“But on the next day all the congregation of the sons of Israel grumbled against Moses and Aaron, saying, You are the ones who have caused the death of the LORD’S people.'” (Numbers 16:41 NASB)

How did Aaron respond? He ran into the midst of the people with his incense and censer and he was able to stop the plague. Moses couldn’t stop it, it wasn’t Moses’ job. Aaron didn’t quibble, he didn’t question, he just did it. Aaron showed by his actions that God chose the right person to be the first High Priest. He set the tone for his descendants in his sacrificial compassion.

“Moses said to Aaron, ‘Take your censer and put in it fire from the altar, and lay incense on it; then bring it quickly to the congregation and make atonement for them, for wrath has gone forth from the LORD, the plague has begun!’ Then Aaron took it as Moses had spoken, and ran into the midst of the assembly, for behold, the plague had begun among the people. So he put on the incense and made atonement for the people. He took his stand between the dead and the living, so that the plague was checked. But those who died by the plague were 14,700, besides those who died on account of Korah.” (Numbers 16:46–49 NASB)

Aaron’s actions made atonement for the people sin, just as Messiah Yeshua made atonement. God wasn’t done proving to the people Who He was the One Who chose Moses and Aaron to be their leaders and that Moses and Aaron did not choose themselves. 

“Then the LORD spoke to Moses, saying, ‘Speak to the sons of Israel, and get from them a rod for each father’s household: twelve rods, from all their leaders according to their fathers’ households. You shall write each name on his rod, and write Aaron’s name on the rod of Levi; for there is one rod for the head of each of their fathers’ households. You shall then deposit them in the tent of meeting in front of the testimony, where I meet with you. It will come about that the rod of the man whom I choose will sprout. Thus I will lessen from upon Myself the grumblings of the sons of Israel, who are grumbling against you.'” (Numbers 17:1–5 NASB)

God took Aaron’s dead rod and brought it back to life. Aaron was God’s rod, just as Messiah Yeshua is God’s rod. 

“Now on the next day Moses went into the tent of the testimony; and behold, the rod of Aaron for the house of Levi had sprouted and put forth buds and produced blossoms, and it bore ripe almonds. Moses then brought out all the rods from the presence of the LORD to all the sons of Israel; and they looked, and each man took his rod. But the LORD said to Moses, ‘Put back the rod of Aaron before the testimony to be kept as a sign against the rebels, that you may put an end to their grumblings against Me, so that they will not die.'” (Numbers 17:8–10 NASB)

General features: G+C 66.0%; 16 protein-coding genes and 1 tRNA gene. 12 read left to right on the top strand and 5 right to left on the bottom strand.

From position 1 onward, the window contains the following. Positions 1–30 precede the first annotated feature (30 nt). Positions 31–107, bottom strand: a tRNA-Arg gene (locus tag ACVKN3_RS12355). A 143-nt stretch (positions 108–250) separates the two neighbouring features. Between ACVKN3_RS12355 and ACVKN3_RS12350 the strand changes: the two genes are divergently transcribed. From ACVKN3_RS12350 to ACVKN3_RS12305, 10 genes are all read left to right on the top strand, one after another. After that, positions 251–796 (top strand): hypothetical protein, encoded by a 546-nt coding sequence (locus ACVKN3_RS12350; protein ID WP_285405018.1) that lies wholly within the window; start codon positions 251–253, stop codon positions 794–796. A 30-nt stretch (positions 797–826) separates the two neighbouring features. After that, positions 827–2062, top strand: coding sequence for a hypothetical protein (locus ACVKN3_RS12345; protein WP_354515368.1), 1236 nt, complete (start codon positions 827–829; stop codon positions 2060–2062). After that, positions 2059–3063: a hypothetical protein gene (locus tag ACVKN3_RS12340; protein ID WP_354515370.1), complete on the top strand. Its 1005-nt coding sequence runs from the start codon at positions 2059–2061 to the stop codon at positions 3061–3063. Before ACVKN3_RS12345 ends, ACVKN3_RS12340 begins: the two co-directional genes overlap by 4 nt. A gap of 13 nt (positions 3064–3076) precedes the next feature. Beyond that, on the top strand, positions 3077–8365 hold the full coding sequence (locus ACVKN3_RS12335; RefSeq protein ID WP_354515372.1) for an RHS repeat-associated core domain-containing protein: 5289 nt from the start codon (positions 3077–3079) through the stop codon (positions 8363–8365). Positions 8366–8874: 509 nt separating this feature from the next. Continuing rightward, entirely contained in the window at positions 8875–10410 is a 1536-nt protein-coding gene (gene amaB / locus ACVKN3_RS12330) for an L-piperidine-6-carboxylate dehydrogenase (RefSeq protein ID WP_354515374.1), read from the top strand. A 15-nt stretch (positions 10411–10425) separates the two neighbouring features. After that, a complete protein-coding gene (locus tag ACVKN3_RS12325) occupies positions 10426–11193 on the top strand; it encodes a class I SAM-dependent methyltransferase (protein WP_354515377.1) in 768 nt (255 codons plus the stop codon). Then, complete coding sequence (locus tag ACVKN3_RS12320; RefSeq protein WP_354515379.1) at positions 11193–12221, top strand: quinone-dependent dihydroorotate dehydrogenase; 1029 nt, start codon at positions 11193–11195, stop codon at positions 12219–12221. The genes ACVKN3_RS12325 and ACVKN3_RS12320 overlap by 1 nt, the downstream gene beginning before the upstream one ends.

The High Priest is the one who decides who is clean or unclean, not a king, not a general, only the High Priest. It’s an important position. The rod was put into the Ark, covered by the mercy seat. 

The rod that was dead that was brought back to life, it blossomed and produced fruit is a message for us. Now the rod has a different meaning, a different purpose than a staff. A staff guides, a rod corrects. Aaron’s resurrected rod is there as a reminder that God corrects those He loves.

Reader: Jeff. Speaker: Richard Agee. Summary: Tammy. 

Numbers 14: Bad report about Promised Land sparks rebellion

The “bad report” brought by the spies about the land God promised to give Israel was a dishonest report. Yet because the majority of the spies were willing to spread lies, the honest report of the two faithful spies was drowned out. The leaders of Israel believed the false report so completely that they were planning an insurrection to have Moses and Aaron stoned and then appoint a “leader” who would return them to Egypt. Numbers 14 is an example of democracy gone wrong. It is also a story that shows us God’s great forbearance with us in our lack of faith. We would not have tolerated the 10 times of grumbling that God tolerated. Yet He had to enact discipline too. 

The “bad report” brought by the spies was a dishonest report. It was from a different spirit than the spirit in Caleb and Joshua. We all have a spirit in us given to us by God. It’s built to hear from God but the majority of the spies did not want to hear from God so they brought the bad report. 

The people of Israel believed the bad report of the 10 spies rather than the good report of Caleb and Joshua. This is an example of majority rule that goes wrong. 

They were in the area of Param, just south of where Israel is today, heading north. God later moved them to the other side when they refused to accept the land. 

“Then all the congregation lifted up their voices and cried, and the people wept that night. All the sons of Israel grumbled against Moses and Aaron; and the whole congregation said to them, “Would that we had died in the land of Egypt! Or would that we had died in this wilderness!” (Numbers 14:1–2 NASB)

They weren’t grumbling silently in their hearts, they were very vocal and even some of them were planning a insurrection against Moses and Aaron and planing to appoint a leader to lead them back to Egypt. 

As we go on, we will see that the people didn’t just disdain Moses and Aaron but they were also showing disdain against God.